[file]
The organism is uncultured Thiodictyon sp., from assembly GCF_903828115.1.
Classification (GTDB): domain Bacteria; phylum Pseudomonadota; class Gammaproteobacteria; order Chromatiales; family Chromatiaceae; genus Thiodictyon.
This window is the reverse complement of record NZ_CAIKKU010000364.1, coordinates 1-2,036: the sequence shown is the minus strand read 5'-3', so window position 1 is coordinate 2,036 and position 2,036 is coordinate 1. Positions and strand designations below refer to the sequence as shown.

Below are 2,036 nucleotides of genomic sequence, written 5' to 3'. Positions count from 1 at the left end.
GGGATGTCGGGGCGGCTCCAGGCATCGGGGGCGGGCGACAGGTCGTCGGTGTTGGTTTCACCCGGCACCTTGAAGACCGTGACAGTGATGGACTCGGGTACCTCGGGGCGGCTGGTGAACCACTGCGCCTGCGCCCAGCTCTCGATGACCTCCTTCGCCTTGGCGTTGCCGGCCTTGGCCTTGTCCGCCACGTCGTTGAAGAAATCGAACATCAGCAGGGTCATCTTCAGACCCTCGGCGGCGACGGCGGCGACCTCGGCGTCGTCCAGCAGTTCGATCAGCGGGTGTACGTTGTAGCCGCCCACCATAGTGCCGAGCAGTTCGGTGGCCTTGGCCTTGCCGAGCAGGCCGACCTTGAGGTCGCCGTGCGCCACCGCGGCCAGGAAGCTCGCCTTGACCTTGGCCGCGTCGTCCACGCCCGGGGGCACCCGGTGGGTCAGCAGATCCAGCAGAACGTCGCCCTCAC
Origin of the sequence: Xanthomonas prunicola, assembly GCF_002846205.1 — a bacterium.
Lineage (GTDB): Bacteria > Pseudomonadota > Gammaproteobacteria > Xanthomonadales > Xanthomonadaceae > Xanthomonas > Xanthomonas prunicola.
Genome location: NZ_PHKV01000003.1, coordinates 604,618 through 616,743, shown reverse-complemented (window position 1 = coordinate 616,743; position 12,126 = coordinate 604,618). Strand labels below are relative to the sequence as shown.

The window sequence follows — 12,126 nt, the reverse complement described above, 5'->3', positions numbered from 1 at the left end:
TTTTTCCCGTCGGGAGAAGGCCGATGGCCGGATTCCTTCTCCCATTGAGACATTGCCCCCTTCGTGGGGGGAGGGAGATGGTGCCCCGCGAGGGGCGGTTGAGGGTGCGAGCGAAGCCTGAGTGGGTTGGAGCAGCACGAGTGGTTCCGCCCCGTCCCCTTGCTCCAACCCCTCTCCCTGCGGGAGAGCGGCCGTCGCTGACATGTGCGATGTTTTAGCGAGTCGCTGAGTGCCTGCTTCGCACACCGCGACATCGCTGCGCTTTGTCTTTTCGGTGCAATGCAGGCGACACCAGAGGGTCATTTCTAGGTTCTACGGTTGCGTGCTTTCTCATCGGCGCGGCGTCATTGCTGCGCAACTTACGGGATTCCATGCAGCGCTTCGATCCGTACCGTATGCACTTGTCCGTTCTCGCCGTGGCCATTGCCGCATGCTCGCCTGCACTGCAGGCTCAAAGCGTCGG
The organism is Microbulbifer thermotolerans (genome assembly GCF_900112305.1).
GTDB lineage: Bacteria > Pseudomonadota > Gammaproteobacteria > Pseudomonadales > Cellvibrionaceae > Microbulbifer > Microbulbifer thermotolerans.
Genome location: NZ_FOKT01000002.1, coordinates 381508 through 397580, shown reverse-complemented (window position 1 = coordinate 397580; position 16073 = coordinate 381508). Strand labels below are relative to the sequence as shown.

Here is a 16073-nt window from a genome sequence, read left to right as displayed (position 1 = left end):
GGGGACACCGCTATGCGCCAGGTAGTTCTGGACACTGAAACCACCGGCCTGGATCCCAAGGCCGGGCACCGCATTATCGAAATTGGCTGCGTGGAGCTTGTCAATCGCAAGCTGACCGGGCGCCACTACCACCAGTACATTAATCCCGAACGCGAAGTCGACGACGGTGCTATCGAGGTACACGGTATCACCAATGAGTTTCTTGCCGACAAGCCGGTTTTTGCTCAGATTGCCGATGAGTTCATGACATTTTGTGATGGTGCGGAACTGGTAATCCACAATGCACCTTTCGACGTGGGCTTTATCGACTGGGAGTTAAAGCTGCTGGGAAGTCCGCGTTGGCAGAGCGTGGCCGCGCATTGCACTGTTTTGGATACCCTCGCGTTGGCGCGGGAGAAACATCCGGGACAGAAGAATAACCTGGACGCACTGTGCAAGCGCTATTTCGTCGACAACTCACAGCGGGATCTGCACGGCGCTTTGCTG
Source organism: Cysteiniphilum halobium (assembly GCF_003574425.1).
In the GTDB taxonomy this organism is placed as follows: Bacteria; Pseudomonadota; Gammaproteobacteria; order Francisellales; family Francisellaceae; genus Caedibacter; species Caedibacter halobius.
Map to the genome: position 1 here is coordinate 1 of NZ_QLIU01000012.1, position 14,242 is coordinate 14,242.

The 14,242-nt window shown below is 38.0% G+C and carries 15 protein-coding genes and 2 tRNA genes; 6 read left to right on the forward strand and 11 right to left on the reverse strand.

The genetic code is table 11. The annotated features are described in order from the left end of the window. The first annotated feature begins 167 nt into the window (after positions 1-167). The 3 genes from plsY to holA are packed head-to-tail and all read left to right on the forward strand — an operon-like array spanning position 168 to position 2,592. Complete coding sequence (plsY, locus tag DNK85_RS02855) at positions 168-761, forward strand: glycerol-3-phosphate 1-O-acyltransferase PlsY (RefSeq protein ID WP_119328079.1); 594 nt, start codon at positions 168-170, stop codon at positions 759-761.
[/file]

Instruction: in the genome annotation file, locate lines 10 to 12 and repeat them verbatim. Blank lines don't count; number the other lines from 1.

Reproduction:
TTTTTCCCGTCGGGAGAAGGCCGATGGCCGGATTCCTTCTCCCATTGAGACATTGCCCCCTTCGTGGGGGGAGGGAGATGGTGCCCCGCGAGGGGCGGTTGAGGGTGCGAGCGAAGCCTGAGTGGGTTGGAGCAGCACGAGTGGTTCCGCCCCGTCCCCTTGCTCCAACCCCTCTCCCTGCGGGAGAGCGGCCGTCGCTGACATGTGCGATGTTTTAGCGAGTCGCTGAGTGCCTGCTTCGCACACCGCGACATCGCTGCGCTTTGTCTTTTCGGTGCAATGCAGGCGACACCAGAGGGTCATTTCTAGGTTCTACGGTTGCGTGCTTTCTCATCGGCGCGGCGTCATTGCTGCGCAACTTACGGGATTCCATGCAGCGCTTCGATCCGTACCGTATGCACTTGTCCGTTCTCGCCGTGGCCATTGCCGCATGCTCGCCTGCACTGCAGGCTCAAAGCGTCGG
The organism is Microbulbifer thermotolerans (genome assembly GCF_900112305.1).
GTDB lineage: Bacteria > Pseudomonadota > Gammaproteobacteria > Pseudomonadales > Cellvibrionaceae > Microbulbifer > Microbulbifer thermotolerans.